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Re: A simpler, webbier approach to Web Intents?

From: John J Barton <johnjbarton@johnjbarton.com>
Date: Thu, 16 Feb 2012 18:38:14 -0800
Message-ID: <CAFAtnWwQ01r-WZwci431V25foNsOvVbVSomcLv5=_mToVZNPEQ@mail.gmail.com>
To: Greg Billock <gbillock@google.com>
Cc: public-web-intents@w3.org
On Thu, Feb 16, 2012 at 5:56 PM, Greg Billock <gbillock@google.com> wrote:
> On Thu, Feb 16, 2012 at 2:15 PM, John J Barton
> <johnjbarton@johnjbarton.com> wrote:
>>> We explicitly support passing any structured-cloneable type in intents
>>> payload. This includes Blobs and other file-ish types, ports, and
>>> esoterica not yet invented. :-)
>>
>> Then how do you have an advantage over postMessage() over MessageChannel?
>
> I was just clarifying that we do not intend to allow passing of a
> narrower range of types than would be possible with postMessage in
> page-to-page situations.

On the one hand you claim that web-intents is better because it does
not allow specifying complex communications. Then it's better because
it can. I'm sure it's better, but being clear on why is important.

So: In the communications layer, web-intents makes MIME data
transmission simple but allows any structured-cloneable types,
including those types of messages sent over postMessage.

>
> There are many situations, though, where it is preferable to pass MIME
> types, allowing the user to use a wider range of tools to handle the
> intent. Imagine invoking a local image editor, for instance, or being
> able to invoke a web site with a button on your photo download
> software to share a photo.
>
>>
>> The part that is missing is how a user who wants to complete a task
>> finds the web page with the corresponding <intent> tag so the service
>> can be registered.
>>
>> Based on your description it sounds like web-intent services have some
>> of the properties of bookmarks (remembered pages) and cookies (the
>> page isn't explicitly what the user is saving). Is that correct?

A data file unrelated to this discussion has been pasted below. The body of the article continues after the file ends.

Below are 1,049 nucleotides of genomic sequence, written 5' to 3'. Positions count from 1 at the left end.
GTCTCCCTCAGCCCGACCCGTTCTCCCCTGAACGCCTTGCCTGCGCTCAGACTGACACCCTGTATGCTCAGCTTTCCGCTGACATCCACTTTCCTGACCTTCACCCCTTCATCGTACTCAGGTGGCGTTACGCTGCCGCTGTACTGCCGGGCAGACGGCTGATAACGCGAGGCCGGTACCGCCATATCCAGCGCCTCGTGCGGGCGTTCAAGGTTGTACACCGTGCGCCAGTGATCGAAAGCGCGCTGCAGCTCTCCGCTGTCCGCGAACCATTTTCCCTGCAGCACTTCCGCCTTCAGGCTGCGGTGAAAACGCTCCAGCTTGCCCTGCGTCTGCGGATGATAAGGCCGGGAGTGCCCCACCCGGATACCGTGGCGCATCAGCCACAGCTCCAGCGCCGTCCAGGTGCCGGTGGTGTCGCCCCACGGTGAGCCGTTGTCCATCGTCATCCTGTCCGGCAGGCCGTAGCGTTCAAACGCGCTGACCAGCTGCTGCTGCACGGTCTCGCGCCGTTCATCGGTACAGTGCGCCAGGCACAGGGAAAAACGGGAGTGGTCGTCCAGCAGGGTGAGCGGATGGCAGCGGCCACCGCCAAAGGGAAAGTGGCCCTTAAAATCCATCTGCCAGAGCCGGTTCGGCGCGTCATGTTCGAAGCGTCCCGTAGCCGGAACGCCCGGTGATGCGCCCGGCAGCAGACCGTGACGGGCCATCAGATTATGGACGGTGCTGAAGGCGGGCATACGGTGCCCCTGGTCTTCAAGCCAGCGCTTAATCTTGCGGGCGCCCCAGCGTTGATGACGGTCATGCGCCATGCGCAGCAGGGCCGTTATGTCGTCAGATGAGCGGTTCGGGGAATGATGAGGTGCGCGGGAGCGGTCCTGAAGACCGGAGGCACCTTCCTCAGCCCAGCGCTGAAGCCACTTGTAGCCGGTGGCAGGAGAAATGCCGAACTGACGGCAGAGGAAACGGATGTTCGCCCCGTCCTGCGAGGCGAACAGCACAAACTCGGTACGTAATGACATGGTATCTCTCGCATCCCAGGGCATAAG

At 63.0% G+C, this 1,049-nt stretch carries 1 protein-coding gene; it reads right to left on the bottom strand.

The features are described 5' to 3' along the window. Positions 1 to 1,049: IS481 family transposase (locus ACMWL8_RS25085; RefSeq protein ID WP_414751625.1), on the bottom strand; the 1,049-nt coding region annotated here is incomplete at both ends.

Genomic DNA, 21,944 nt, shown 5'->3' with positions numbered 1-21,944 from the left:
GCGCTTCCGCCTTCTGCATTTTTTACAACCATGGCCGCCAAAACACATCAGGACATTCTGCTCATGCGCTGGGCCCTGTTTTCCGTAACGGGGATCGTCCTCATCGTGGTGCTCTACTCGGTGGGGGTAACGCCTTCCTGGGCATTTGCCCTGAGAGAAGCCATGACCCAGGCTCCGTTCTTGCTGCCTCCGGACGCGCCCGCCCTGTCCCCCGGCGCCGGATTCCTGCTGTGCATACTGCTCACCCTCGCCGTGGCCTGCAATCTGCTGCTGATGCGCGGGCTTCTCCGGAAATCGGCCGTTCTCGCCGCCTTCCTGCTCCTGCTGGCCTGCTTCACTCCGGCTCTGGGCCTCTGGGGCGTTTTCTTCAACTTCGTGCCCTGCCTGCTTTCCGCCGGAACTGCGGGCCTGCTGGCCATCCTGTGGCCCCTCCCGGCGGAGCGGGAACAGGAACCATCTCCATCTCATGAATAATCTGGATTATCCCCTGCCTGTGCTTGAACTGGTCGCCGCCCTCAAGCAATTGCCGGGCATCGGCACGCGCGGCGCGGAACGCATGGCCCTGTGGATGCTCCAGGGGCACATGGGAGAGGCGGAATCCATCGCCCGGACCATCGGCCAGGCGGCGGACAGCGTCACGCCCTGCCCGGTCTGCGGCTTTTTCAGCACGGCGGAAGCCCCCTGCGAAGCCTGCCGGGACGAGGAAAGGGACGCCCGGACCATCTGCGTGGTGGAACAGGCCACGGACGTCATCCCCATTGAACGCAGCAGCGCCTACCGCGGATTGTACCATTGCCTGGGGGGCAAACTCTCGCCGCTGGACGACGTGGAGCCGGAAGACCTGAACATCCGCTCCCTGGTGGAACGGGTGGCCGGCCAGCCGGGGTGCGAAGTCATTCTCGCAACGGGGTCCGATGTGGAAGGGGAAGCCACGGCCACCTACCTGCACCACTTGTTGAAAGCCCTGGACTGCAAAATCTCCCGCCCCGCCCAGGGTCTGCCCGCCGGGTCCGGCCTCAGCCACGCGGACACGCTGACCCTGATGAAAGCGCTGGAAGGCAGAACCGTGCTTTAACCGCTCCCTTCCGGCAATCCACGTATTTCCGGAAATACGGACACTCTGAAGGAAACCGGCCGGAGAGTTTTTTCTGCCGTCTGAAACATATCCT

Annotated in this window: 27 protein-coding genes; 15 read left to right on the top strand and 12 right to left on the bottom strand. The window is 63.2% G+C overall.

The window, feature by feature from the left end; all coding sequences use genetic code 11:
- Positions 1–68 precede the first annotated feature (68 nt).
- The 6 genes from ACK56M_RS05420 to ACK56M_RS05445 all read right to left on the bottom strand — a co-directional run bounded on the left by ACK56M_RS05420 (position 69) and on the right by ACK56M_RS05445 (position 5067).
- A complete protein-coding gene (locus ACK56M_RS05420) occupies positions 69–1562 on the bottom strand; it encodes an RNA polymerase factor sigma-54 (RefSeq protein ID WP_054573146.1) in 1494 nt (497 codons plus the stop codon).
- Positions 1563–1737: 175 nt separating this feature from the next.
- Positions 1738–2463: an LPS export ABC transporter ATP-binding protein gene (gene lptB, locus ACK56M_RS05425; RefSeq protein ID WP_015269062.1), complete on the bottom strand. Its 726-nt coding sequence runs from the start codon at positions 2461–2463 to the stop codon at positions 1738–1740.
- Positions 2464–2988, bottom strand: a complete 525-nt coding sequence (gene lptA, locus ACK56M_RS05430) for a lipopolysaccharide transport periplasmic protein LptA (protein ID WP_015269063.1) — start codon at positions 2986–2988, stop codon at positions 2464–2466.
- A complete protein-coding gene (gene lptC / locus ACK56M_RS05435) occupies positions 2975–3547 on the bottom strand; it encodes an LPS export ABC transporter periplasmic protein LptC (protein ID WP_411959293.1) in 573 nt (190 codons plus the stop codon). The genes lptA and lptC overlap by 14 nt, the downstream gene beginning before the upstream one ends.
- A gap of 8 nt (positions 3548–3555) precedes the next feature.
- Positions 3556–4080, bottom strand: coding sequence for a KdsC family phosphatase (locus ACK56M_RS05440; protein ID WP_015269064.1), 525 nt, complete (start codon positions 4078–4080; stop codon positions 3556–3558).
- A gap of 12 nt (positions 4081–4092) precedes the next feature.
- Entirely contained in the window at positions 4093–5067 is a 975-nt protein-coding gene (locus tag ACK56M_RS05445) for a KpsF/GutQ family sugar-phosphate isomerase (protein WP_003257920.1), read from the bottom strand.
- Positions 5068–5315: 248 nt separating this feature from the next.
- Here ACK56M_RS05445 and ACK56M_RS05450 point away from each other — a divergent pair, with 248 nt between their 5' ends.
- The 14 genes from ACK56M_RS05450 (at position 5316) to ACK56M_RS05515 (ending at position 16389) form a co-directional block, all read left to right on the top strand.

>>
>> So you are counting on users to go around building up a list of useful
>> services before they need them?
>
>
> Ah, I see. Yes, that is a major issue. It is hard to address it
> directly in the spec, since it isn't strictly a technological problem,
> and also because we think that a lot of the task of solving it is best
> left up to the user agent. We've definitely thought about it, and it
> is a common concern of publishers. There's a couple features of the
> draft that directly address this.
>
> First, using a declarative registration syntax makes developing a
> registry of services a lot easier. I'm familiar with the operations of
> one search engine which is capable of creating such an index, but
> making that process accessible is a design goal that went into
> motivating declarative registration. Additionally, leaving this
> process up to the browser means that registration can be quite
> light-weight, meaning users are more likely to have surfed by services
> they'll use by the time they want to use them to complete an intent.
>
> Second, we plan on exposing registered apps in the Chrome Web Store
> which provide intents functionality as a way to solve this discovery
> problem. We think that since all the data is kept locally, we can do a
> good job of combining server-side search for qualifying services with
> the user's bookmarks in a way to have a really good chance of
> surfacing good suggestions for the user.
>
> Third, we are contemplating a change to the draft to include the
> ability for publishers/clients to include suggested services to the
> picker. This is included in James Hawkins' most recent mail to WhatWG.
> [1]

Why wouldn't I race James to create WorldsMostAwesomeWebIntents page
full of <intent> tags?
Won't people be motivated to create ad supported lists? Won't users be
bombarded with <intent> pages?
I guess these are problems you'd love to have.

> You can try this out in the current Chrome beta and developer channel,
> if you're interested in seeing how we think this will work.

I've seen the demo live. It's very cool; that's is why I posted my questions.

>
> [1] http://lists.whatwg.org/htdig.cgi/whatwg-whatwg.org/2012-February/034881.html

Is this the correct reference? It seems to be some completely
different and uninteresting topic.

Thanks for your answers. You're convincing.

jjb
Received on Friday, 17 February 2012 02:38:45 GMT

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